NATALYA OLEFIRENKO: [via a translator] There are no serious reason why Russia should not ratify the treaty, because the documents prepared last year by the Ministry of Economic Development show that it’s profitable for Russia both from the economic and political point of view. And of course, there’s an ecological factor as well. The fact that Russia does not ratify the Kyoto protocol now is only because of political reasons and the existing differences between Russia and the European Union. At the moment, the Kyoto treaty is viewed in Russia as a tool of economic struggle for its economic profits.

ARDAYEVA: The United States quit the Kyoto treaty in 2001, under a controversial decision by President George Bush. He, just like Moscow does now, questioned the scientific evidence for global warming and said Kyoto was too costly for the US economy. The US pullout has deprived Kyoto of support from the world’s biggest carbon polluter and left it short of enough support to take effect. Russia currently produces 17 percent of world carbon dioxide emissions—the world’s third largest output. Natalya Olieferenko, Greenpeace Russia:

OLEFIRENKO: [via a translator] Relations between Putin and Bush are a second aspect of that problem. The history of ratifying the Kyoto treaty last year was very transparent. At first, everything was on the rise. Putin had the papers on his desk and the decision was almost made last June. But after meeting Bush at Camp David last September, the Kremlin started saying that this treaty is not profitable, that it will harm our economic interests, and that’s when they began pulling out. We think that one of the main reasons why Russia does not ratify the treaty is because of the pressure that Bush and American oil companies have put on President Putin.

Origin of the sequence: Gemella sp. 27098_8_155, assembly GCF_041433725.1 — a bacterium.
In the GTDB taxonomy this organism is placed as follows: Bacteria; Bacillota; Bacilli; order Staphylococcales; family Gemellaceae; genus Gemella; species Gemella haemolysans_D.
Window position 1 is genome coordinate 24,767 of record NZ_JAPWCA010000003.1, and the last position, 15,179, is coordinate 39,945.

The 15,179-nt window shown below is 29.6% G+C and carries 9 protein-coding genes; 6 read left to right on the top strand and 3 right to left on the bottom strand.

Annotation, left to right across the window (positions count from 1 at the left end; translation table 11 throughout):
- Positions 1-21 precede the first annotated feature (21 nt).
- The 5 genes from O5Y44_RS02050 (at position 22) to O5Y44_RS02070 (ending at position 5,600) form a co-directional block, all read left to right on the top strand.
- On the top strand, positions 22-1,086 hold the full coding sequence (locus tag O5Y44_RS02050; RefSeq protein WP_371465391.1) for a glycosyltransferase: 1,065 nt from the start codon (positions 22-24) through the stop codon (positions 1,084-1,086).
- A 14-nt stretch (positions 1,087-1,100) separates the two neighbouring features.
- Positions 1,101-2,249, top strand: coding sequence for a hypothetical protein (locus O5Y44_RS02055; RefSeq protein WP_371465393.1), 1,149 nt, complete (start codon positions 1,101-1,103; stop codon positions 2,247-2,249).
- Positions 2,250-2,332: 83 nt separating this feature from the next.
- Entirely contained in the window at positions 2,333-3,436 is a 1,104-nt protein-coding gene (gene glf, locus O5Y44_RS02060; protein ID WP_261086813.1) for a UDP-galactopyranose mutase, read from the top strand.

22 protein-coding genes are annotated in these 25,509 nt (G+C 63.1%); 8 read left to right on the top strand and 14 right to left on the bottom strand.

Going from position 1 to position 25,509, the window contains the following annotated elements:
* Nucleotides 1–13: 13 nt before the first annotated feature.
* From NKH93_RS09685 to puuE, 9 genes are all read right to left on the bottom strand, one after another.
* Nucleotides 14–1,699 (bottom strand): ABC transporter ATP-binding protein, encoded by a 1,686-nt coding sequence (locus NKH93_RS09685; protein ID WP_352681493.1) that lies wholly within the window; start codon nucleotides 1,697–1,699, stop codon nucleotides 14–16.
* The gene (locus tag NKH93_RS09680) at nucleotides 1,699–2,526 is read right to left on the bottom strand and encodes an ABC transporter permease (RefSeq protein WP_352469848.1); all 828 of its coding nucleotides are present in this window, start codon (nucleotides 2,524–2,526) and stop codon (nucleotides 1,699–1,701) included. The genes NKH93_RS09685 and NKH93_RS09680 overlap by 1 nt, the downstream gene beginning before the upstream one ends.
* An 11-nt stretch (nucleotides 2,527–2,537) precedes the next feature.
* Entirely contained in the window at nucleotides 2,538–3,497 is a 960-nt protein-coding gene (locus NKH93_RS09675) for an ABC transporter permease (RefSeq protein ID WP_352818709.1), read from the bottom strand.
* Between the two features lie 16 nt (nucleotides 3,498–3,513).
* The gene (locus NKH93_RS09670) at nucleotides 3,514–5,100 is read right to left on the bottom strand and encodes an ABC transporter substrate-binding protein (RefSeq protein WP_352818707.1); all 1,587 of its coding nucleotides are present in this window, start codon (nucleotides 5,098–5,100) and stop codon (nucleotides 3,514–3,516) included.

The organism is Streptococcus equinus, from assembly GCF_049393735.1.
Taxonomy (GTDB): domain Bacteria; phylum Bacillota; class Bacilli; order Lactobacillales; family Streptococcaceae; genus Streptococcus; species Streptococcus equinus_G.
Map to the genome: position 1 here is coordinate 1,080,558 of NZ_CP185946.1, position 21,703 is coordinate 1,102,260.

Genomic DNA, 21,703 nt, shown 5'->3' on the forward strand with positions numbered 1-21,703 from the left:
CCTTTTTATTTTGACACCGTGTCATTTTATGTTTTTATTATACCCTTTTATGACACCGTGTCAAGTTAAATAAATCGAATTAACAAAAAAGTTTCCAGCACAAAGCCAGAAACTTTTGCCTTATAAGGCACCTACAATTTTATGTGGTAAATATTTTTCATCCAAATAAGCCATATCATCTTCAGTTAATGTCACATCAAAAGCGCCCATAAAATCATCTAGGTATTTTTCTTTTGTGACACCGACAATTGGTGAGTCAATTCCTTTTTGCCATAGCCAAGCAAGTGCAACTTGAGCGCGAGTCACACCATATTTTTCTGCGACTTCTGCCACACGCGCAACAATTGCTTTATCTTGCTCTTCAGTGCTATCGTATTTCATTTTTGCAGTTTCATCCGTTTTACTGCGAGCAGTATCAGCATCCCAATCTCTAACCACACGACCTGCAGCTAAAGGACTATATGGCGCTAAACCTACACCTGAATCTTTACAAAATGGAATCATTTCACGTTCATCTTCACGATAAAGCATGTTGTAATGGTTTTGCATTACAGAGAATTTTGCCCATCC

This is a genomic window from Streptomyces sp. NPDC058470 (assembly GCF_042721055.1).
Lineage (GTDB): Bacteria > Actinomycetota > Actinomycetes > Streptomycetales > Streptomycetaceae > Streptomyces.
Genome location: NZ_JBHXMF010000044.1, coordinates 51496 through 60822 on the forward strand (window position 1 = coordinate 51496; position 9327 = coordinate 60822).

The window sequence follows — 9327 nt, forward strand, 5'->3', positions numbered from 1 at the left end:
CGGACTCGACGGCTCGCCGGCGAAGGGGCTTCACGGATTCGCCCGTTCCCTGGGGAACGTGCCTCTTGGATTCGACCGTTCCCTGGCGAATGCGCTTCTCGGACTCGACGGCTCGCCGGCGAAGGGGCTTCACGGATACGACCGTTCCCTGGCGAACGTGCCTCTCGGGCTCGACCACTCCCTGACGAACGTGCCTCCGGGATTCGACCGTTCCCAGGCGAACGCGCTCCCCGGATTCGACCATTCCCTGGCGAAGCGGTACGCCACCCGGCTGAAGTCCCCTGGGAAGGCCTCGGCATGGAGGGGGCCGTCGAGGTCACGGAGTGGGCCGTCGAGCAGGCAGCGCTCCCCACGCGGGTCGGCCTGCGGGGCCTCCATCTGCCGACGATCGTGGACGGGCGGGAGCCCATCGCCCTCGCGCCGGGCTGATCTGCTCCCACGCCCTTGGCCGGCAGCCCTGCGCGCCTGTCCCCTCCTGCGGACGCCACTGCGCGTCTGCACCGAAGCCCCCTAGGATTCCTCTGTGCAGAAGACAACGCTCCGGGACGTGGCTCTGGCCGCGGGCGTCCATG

ARDAYEVA: Meanwhile, greenhouse gas emissions such as carbon dioxide rose 11 percent over the last decade, and will grow another 50 percent worldwide by 2020. Studies by the Washington-based World Resources Institute show that the warming trend has been rising steadily. According to WRI, the five warmest years in recorded weather history have taken place over the last six years and Europe, the main champion of the Kyoto Protocol, suffered its hottest year on record last year. Some 15,000 people in France alone died due to heat stress in combination with pollution, while European agriculture suffered an estimated $12.5 billion in losses.